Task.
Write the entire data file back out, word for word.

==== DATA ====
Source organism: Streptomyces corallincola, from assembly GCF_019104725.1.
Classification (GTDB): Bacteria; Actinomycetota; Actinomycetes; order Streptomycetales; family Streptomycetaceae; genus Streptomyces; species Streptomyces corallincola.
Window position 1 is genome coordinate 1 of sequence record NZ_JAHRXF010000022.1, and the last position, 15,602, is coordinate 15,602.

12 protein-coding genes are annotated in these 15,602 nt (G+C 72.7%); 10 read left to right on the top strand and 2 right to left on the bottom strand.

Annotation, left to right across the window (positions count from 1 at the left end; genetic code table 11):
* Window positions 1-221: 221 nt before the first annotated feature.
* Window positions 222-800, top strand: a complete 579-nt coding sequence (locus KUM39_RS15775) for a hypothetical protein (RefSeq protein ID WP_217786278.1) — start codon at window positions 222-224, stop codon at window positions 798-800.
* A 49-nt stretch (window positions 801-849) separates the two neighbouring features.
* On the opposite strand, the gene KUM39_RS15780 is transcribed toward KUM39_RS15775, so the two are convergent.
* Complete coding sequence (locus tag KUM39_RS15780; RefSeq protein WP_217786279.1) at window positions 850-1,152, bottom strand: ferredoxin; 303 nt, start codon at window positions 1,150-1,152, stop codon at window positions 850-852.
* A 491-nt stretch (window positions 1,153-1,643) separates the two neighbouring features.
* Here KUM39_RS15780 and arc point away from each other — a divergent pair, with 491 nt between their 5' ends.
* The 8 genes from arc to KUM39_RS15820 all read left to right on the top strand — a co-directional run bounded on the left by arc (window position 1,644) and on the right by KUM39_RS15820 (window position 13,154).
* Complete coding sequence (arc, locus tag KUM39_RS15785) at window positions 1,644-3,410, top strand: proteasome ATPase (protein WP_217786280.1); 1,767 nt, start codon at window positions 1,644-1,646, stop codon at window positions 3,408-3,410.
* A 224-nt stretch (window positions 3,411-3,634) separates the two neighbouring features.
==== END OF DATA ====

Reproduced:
Source organism: Streptomyces corallincola, from assembly GCF_019104725.1.
Classification (GTDB): Bacteria; Actinomycetota; Actinomycetes; order Streptomycetales; family Streptomycetaceae; genus Streptomyces; species Streptomyces corallincola.
Window position 1 is genome coordinate 1 of sequence record NZ_JAHRXF010000022.1, and the last position, 15,602, is coordinate 15,602.

12 protein-coding genes are annotated in these 15,602 nt (G+C 72.7%); 10 read left to right on the top strand and 2 right to left on the bottom strand.

Annotation, left to right across the window (positions count from 1 at the left end; genetic code table 11):
* Window positions 1-221: 221 nt before the first annotated feature.
* Window positions 222-800, top strand: a complete 579-nt coding sequence (locus KUM39_RS15775) for a hypothetical protein (RefSeq protein ID WP_217786278.1) — start codon at window positions 222-224, stop codon at window positions 798-800.
* A 49-nt stretch (window positions 801-849) separates the two neighbouring features.
* On the opposite strand, the gene KUM39_RS15780 is transcribed toward KUM39_RS15775, so the two are convergent.
* Complete coding sequence (locus tag KUM39_RS15780; RefSeq protein WP_217786279.1) at window positions 850-1,152, bottom strand: ferredoxin; 303 nt, start codon at window positions 1,150-1,152, stop codon at window positions 850-852.
* A 491-nt stretch (window positions 1,153-1,643) separates the two neighbouring features.
* Here KUM39_RS15780 and arc point away from each other — a divergent pair, with 491 nt between their 5' ends.
* The 8 genes from arc to KUM39_RS15820 all read left to right on the top strand — a co-directional run bounded on the left by arc (window position 1,644) and on the right by KUM39_RS15820 (window position 13,154).
* Complete coding sequence (arc, locus tag KUM39_RS15785) at window positions 1,644-3,410, top strand: proteasome ATPase (protein WP_217786280.1); 1,767 nt, start codon at window positions 1,644-1,646, stop codon at window positions 3,408-3,410.
* A 224-nt stretch (window positions 3,411-3,634) separates the two neighbouring features.